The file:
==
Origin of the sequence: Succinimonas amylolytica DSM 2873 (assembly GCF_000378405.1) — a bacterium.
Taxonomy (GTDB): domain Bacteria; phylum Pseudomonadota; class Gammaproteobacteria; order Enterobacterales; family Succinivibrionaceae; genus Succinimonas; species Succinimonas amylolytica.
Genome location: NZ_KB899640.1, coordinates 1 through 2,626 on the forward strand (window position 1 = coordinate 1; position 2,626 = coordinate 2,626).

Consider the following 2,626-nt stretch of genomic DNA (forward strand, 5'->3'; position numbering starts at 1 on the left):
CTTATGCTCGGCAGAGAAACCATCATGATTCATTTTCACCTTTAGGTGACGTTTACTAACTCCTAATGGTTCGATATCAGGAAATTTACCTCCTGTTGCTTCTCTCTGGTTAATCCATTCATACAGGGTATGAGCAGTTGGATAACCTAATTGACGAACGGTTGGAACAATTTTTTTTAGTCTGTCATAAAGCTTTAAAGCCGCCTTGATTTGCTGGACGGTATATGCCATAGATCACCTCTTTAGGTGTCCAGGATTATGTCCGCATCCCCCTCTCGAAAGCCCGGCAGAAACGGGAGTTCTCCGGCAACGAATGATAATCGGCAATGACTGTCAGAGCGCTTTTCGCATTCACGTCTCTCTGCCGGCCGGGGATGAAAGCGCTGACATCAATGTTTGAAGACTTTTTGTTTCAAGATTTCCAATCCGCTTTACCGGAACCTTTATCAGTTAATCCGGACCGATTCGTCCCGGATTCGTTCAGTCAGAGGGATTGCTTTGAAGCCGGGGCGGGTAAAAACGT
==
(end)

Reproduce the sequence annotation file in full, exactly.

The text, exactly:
Origin of the sequence: Succinimonas amylolytica DSM 2873 (assembly GCF_000378405.1) — a bacterium.
Taxonomy (GTDB): domain Bacteria; phylum Pseudomonadota; class Gammaproteobacteria; order Enterobacterales; family Succinivibrionaceae; genus Succinimonas; species Succinimonas amylolytica.
Genome location: NZ_KB899640.1, coordinates 1 through 2,626 on the forward strand (window position 1 = coordinate 1; position 2,626 = coordinate 2,626).

Consider the following 2,626-nt stretch of genomic DNA (forward strand, 5'->3'; position numbering starts at 1 on the left):
CTTATGCTCGGCAGAGAAACCATCATGATTCATTTTCACCTTTAGGTGACGTTTACTAACTCCTAATGGTTCGATATCAGGAAATTTACCTCCTGTTGCTTCTCTCTGGTTAATCCATTCATACAGGGTATGAGCAGTTGGATAACCTAATTGACGAACGGTTGGAACAATTTTTTTTAGTCTGTCATAAAGCTTTAAAGCCGCCTTGATTTGCTGGACGGTATATGCCATAGATCACCTCTTTAGGTGTCCAGGATTATGTCCGCATCCCCCTCTCGAAAGCCCGGCAGAAACGGGAGTTCTCCGGCAACGAATGATAATCGGCAATGACTGTCAGAGCGCTTTTCGCATTCACGTCTCTCTGCCGGCCGGGGATGAAAGCGCTGACATCAATGTTTGAAGACTTTTTGTTTCAAGATTTCCAATCCGCTTTACCGGAACCTTTATCAGTTAATCCGGACCGATTCGTCCCGGATTCGTTCAGTCAGAGGGATTGCTTTGAAGCCGGGGCGGGTAAAAACGT